In addition to his prison sentence, the defendant was also ordered to pay $6,075,000 in restitution and to forfeit $830,000. Two of the defendant’s co-conspirators were found guilty of conspiracy and multiple counts of wire fraud and securities fraud after a jury trial and were each similarly sentenced to 87 months in prison. A third co-conspirator pled guilty to conspiracy to commit wire fraud and securities fraud and was sentenced to 60 months in prison. The remaining two co-conspirators charged in connection with this scheme remain at large outside the United States.

Read the press release here.

The Scripps Research Institute To Pay $10 Million To Settle Alleged Research Grant Fraud

The Scripps Research Institute, a non-profit biomedical research institute, has agreed to pay $10 million to resolve allegations that it violated the False Claims Act by improperly charging research grants funded by the National Institutes of Health for time spent by researchers on extraneous activities, such as developing, preparing, and writing new grant applications; teaching; and other administrative activities.

TSRI receives millions of dollars in funding each year from research grants provided by the NIH. According to the government, between 2008 and 2016, TSRI failed to have a system in place to properly account for time spent on activities that were not related to the NIH-funded research grants and could not be charged directly to NIH-funded projects. As a result, TSRI improperly charged NIH-funded projects for time spent by faculty on developing, preparing, and writing new grant applications, which should have been considered indirect costs, and for other activities unrelated to the funded projects, such as teaching, TSRI committee work, and other administrative tasks.

The settlement agreement is the product of a whistleblower lawsuit brought initially by a former TSRI employee under the qui tam provisions of the False Claims Act. The whistleblower will receive $1.75 million from the government’s recovery. The claims resolved by the settlements are allegations only; there has been no determination of liability.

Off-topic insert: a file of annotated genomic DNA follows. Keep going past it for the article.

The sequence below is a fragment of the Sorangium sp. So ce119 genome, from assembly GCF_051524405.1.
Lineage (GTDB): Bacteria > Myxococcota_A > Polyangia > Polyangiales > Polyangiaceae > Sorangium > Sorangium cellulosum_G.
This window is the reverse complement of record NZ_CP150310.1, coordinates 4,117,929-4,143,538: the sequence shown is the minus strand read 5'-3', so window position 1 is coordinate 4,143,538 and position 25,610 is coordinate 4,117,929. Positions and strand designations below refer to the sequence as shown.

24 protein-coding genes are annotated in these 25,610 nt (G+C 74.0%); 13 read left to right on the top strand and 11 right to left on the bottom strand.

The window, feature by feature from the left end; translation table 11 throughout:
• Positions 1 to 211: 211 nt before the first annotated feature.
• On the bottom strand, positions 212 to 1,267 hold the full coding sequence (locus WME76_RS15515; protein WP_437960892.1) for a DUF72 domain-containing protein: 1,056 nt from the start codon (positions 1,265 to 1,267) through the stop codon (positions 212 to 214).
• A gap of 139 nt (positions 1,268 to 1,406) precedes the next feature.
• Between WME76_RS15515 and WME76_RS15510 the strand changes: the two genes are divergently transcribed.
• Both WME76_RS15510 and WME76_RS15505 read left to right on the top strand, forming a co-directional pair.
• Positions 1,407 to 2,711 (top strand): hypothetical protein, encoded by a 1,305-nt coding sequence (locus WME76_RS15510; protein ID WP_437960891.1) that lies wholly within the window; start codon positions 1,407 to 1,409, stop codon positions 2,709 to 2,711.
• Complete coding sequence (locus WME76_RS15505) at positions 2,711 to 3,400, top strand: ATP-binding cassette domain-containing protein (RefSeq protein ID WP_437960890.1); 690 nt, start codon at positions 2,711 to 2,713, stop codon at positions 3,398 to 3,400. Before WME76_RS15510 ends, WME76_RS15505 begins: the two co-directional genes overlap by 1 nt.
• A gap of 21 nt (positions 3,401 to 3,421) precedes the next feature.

Read the press release here.

Former Business Executive Sentenced to Prison for $4 Million Bribery Scheme

A former executive for an Arlington company (referred to as Company A) was sentenced to 42 months in prison for his role in a $4 million bribery and fraud scheme related to Department of Defense contracts to provide support services for wounded military veterans. The government alleged that the defendant received over $4 million in illegal kickbacks from an Oregon-based company (referred to as Company B), so that Company A would give favorable treatment to Company B in connection with the award of Department of Defense subcontracts. From 2012 through 2015, Company A paid Company B more than $16 million for Company B to run various athletic camps and other activities for wounded veterans across the United States. The defendant allegedly demanded that Company B pay him varying percentages of Company B’s profits on work received from Company A, and ultimately received approximately $4.1 million over that three-year period. The defendant also allegedly instructed Company B employees on how to mark up their invoices and sought to conceal the fraud and obstruct the government’s investigation by creating fake business plans to make the payments look legitimate.